Anti-racism must not become a new form of cultural oppression

Laurence Oliver’s Othello ( 1965)

Although from today we in England can create our own family bubble of different households, it’s still not too late to enter the lockdown confessional. I am not for a moment  about to challenge the central aims of Black Lives Matter, or persistent discrimination at work or even what seems to me to be the intractable problem of race as an identifier of knife crime suspects in stop and search. I hope I’m sensitive to  patronising and insulting ” micro oppression” (there’s a category term for everything), which resembles the casual anti-semitism in Britain in the years before the Holocaust.

But.. and there is a but..

I understand the case but I’m finding it very hard to absorb the  full monte of cultural anti-racism.

Twenty five years or so ago “portrayal” became one of the performance indicators by which the BBC judged itself.  It  was part of a general movement. It meant that programmes should reflect the society for which they were made. This was not an entirely obvious point.  How was that obligation to be discharged when a programme was about a very different society from our own?  The solution lay in dismissing it as a problem so defined and adopting the solution to a different problem.  Black actors could never achieve equal opportunity in portraying a predominantly white heritage. So women and men of colour ( in the required phrase   not “coloured men and women”)   routinely began to be cast for Jane Austen or Dickensian roles anachronistically or began to be seen in positions of power and control without anyone batting an eyelid. The BBC‘s recent race reversal drama Noughts and Crosses turned full circle by depicting a Europe conquered by Africans.

The Guardian’s reviewer wrote:

Could such a show have been made before Black Panther exploded lazy industry assumptions in 2018? Certainly, some of that film’s Oscar-winning Afrofuturism is evident here, but it’s more than just brilliantly stylish design with political resonance. The Africanised architecture (shot mostly in South Africa), the way black faces feature on all the advertising hoardings and news channels, but especially the way Afrocentric beauty standards are so pervasive that even white characters wear their hair in locs and braids – all this comes together to create an effect that is consistently jolting.. At a time when the absurdity of media “debates” on race reveals this country’s general lack of understanding, a show that so starkly demonstrates structural racism is revolutionary. Because it’s not just about some pink plasters, is it?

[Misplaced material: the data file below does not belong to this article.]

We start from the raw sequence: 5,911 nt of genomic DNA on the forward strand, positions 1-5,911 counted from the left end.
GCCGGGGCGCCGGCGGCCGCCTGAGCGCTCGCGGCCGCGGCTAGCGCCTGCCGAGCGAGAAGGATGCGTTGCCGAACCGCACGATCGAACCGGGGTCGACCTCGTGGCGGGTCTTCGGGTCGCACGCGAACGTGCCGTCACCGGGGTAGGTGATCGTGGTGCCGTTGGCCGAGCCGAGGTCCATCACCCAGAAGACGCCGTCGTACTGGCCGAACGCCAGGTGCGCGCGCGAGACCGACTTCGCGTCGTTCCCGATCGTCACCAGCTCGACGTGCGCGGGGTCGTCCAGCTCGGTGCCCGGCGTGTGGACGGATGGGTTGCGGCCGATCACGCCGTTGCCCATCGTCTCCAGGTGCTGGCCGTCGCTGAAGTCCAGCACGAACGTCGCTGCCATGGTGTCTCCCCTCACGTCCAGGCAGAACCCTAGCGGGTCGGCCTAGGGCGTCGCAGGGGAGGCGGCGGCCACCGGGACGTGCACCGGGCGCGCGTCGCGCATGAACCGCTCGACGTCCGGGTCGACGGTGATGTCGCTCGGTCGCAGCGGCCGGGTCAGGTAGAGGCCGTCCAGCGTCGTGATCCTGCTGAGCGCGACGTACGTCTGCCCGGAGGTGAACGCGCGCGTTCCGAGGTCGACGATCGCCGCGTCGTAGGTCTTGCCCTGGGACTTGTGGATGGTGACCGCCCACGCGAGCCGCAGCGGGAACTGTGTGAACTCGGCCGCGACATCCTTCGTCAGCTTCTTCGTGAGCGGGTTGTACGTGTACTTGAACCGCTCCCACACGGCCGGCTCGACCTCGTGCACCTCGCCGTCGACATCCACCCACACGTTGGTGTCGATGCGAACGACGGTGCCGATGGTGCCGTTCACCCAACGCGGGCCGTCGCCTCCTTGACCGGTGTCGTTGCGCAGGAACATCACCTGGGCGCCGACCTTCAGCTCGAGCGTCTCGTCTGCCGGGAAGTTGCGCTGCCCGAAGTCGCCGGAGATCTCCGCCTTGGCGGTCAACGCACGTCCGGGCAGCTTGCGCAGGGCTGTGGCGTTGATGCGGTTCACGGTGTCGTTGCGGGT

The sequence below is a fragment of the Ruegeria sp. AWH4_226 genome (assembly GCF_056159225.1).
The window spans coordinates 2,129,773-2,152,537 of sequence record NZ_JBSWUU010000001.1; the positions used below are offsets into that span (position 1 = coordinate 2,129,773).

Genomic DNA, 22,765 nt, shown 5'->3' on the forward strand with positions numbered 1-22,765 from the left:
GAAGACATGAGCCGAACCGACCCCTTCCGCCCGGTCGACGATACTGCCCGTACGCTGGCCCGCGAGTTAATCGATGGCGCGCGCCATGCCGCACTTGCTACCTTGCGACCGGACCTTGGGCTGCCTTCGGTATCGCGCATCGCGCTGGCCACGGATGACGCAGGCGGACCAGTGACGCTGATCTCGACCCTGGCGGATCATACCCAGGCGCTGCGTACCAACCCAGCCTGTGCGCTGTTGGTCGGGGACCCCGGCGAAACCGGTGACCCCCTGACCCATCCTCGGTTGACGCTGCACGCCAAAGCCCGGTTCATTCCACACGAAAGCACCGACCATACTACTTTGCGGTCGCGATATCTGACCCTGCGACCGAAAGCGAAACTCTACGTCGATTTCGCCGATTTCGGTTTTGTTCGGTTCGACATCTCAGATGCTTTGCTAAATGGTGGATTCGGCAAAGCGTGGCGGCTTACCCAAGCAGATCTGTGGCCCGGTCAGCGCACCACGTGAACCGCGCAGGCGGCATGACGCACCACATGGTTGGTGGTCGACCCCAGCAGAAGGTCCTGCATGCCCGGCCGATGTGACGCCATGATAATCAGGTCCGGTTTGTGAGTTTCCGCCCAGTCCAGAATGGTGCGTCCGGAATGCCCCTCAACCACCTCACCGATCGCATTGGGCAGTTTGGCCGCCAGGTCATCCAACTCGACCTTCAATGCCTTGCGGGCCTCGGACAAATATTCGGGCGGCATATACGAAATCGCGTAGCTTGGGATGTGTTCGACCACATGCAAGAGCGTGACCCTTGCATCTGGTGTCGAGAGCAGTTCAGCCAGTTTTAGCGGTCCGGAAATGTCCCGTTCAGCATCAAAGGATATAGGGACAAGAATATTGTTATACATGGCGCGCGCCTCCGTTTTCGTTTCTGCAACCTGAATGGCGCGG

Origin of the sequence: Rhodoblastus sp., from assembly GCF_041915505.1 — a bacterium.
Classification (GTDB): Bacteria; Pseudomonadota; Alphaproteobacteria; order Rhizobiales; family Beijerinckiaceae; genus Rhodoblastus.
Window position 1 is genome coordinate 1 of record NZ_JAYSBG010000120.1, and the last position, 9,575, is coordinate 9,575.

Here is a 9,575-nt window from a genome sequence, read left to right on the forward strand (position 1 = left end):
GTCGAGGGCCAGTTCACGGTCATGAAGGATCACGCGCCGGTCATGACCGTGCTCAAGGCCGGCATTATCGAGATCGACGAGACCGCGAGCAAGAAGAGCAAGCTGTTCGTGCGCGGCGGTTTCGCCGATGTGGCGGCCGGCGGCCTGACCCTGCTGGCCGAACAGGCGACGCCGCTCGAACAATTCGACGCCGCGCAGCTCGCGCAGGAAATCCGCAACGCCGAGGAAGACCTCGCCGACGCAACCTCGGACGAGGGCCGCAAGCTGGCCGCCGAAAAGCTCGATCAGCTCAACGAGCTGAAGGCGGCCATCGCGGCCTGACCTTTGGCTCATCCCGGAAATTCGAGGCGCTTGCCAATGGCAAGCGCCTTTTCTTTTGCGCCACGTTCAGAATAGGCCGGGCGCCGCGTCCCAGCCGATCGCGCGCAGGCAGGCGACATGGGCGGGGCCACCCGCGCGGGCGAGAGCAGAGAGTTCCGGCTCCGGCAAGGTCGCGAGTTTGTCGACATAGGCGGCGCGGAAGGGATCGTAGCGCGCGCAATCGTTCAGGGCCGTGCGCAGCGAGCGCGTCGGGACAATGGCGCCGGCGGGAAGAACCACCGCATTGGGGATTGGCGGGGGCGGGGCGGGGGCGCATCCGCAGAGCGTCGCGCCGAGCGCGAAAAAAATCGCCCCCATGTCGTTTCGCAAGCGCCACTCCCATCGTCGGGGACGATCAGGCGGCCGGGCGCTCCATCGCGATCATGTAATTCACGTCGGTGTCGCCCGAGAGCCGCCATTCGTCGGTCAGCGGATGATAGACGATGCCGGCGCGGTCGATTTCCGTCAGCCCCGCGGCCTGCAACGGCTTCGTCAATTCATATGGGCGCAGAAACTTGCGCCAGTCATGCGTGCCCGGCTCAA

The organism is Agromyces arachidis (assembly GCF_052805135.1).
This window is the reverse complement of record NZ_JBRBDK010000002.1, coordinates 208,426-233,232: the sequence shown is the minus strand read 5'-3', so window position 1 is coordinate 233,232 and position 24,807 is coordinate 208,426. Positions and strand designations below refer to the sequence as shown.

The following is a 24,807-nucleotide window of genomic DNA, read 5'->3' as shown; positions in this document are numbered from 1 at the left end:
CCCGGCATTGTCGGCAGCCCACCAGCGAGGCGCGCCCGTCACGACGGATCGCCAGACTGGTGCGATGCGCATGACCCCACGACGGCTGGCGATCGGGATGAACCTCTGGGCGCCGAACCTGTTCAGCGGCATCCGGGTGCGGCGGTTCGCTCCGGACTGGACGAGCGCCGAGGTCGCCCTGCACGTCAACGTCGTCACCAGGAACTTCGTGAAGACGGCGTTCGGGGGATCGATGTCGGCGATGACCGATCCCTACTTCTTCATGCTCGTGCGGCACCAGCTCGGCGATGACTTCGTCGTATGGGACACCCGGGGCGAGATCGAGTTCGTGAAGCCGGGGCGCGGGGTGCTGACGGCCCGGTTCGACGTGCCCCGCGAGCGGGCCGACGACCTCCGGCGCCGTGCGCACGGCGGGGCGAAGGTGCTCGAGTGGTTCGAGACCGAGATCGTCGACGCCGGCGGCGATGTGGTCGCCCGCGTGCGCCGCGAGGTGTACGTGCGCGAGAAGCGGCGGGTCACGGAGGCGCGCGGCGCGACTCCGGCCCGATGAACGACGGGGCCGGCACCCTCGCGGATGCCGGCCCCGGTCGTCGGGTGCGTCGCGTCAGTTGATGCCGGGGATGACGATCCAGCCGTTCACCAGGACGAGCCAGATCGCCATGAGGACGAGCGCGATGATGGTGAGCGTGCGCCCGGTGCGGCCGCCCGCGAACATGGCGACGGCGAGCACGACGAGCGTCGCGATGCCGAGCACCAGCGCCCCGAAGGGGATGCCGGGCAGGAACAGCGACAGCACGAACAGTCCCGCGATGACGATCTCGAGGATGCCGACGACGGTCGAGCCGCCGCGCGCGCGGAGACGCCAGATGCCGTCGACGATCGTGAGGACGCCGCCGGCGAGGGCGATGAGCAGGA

“Jolting” perhaps; but we can take it.

On the other hand “portrayal” has meant that Laurence Olivier’s film of Shakespeare’s Othello is damned as “blackface “and hasn’t been shown for ages and may never be again. It was controversial  even in 1965.   The development of language is relevant here.  What used to be “blacking up” has been categorised as an ideological pejorative “blackface” and weaponised for struggle.  At the same time gender fluidity has become a progressive cause. I’ve just watched an RSC production of Romeo and Juliet in which Mercutio is played by a young woman  whose punk femininity is  emphasised by her bare midriff and sparkly sports bra. And who could object to Fiona Shaw as Richard 11?   In 1995, Patrick Stewart came up with a novel solution with himself as a white Othello amid a cast of African Americans.